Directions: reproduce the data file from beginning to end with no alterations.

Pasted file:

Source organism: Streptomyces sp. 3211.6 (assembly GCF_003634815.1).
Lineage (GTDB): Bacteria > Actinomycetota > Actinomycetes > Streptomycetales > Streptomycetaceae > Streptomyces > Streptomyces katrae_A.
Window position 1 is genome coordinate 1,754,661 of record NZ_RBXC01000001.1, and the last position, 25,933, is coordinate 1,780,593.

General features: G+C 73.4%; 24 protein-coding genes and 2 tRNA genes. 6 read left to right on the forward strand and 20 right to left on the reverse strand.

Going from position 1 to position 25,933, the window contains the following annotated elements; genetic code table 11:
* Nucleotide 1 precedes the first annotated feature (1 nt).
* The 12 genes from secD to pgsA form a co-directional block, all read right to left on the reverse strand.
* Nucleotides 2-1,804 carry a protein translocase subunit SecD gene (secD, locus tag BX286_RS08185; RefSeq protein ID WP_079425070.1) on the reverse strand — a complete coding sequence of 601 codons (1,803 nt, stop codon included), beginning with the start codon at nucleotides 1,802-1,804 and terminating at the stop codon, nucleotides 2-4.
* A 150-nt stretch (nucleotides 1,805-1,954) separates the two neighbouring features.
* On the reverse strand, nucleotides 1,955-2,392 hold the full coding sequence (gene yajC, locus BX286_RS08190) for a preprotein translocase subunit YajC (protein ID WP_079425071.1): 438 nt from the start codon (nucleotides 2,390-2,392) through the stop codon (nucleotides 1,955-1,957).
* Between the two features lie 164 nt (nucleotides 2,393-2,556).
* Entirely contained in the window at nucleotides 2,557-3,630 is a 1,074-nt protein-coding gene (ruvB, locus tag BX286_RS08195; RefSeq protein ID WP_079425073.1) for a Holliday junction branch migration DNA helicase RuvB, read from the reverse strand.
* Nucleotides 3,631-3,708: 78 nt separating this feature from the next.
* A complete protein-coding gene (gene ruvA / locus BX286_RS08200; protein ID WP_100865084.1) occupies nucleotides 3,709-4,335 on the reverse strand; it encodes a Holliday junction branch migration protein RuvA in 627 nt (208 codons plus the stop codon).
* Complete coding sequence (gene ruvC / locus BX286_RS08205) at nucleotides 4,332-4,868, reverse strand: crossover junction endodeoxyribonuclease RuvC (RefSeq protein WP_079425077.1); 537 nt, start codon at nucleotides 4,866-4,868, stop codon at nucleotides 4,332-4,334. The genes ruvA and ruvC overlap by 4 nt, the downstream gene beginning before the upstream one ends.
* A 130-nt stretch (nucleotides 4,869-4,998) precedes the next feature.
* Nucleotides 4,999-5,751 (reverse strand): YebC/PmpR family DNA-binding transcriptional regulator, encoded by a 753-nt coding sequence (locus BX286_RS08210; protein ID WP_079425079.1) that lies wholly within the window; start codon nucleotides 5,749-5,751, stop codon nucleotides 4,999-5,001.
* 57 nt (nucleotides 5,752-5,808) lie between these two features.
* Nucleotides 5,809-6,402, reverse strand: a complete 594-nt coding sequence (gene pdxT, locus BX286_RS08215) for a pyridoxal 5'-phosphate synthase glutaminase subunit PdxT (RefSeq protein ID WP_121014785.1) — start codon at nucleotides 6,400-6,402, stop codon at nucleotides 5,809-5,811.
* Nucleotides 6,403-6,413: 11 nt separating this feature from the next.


Source organism: Streptomyces sp. 3211.6 (assembly GCF_003634815.1).
Lineage (GTDB): Bacteria > Actinomycetota > Actinomycetes > Streptomycetales > Streptomycetaceae > Streptomyces > Streptomyces katrae_A.
Window position 1 is genome coordinate 1,754,661 of record NZ_RBXC01000001.1, and the last position, 25,933, is coordinate 1,780,593.

General features: G+C 73.4%; 24 protein-coding genes and 2 tRNA genes. 6 read left to right on the forward strand and 20 right to left on the reverse strand.

Going from position 1 to position 25,933, the window contains the following annotated elements; genetic code table 11:
* Nucleotide 1 precedes the first annotated feature (1 nt).
* The 12 genes from secD to pgsA form a co-directional block, all read right to left on the reverse strand.
* Nucleotides 2-1,804 carry a protein translocase subunit SecD gene (secD, locus tag BX286_RS08185; RefSeq protein ID WP_079425070.1) on the reverse strand — a complete coding sequence of 601 codons (1,803 nt, stop codon included), beginning with the start codon at nucleotides 1,802-1,804 and terminating at the stop codon, nucleotides 2-4.
* A 150-nt stretch (nucleotides 1,805-1,954) separates the two neighbouring features.
* On the reverse strand, nucleotides 1,955-2,392 hold the full coding sequence (gene yajC, locus BX286_RS08190) for a preprotein translocase subunit YajC (protein ID WP_079425071.1): 438 nt from the start codon (nucleotides 2,390-2,392) through the stop codon (nucleotides 1,955-1,957).
* Between the two features lie 164 nt (nucleotides 2,393-2,556).
* Entirely contained in the window at nucleotides 2,557-3,630 is a 1,074-nt protein-coding gene (ruvB, locus tag BX286_RS08195; RefSeq protein ID WP_079425073.1) for a Holliday junction branch migration DNA helicase RuvB, read from the reverse strand.
* Nucleotides 3,631-3,708: 78 nt separating this feature from the next.
* A complete protein-coding gene (gene ruvA / locus BX286_RS08200; protein ID WP_100865084.1) occupies nucleotides 3,709-4,335 on the reverse strand; it encodes a Holliday junction branch migration protein RuvA in 627 nt (208 codons plus the stop codon).
* Complete coding sequence (gene ruvC / locus BX286_RS08205) at nucleotides 4,332-4,868, reverse strand: crossover junction endodeoxyribonuclease RuvC (RefSeq protein WP_079425077.1); 537 nt, start codon at nucleotides 4,866-4,868, stop codon at nucleotides 4,332-4,334. The genes ruvA and ruvC overlap by 4 nt, the downstream gene beginning before the upstream one ends.
* A 130-nt stretch (nucleotides 4,869-4,998) precedes the next feature.
* Nucleotides 4,999-5,751 (reverse strand): YebC/PmpR family DNA-binding transcriptional regulator, encoded by a 753-nt coding sequence (locus BX286_RS08210; protein ID WP_079425079.1) that lies wholly within the window; start codon nucleotides 5,749-5,751, stop codon nucleotides 4,999-5,001.
* 57 nt (nucleotides 5,752-5,808) lie between these two features.
* Nucleotides 5,809-6,402, reverse strand: a complete 594-nt coding sequence (gene pdxT, locus BX286_RS08215) for a pyridoxal 5'-phosphate synthase glutaminase subunit PdxT (RefSeq protein ID WP_121014785.1) — start codon at nucleotides 6,400-6,402, stop codon at nucleotides 5,809-5,811.
* Nucleotides 6,403-6,413: 11 nt separating this feature from the next.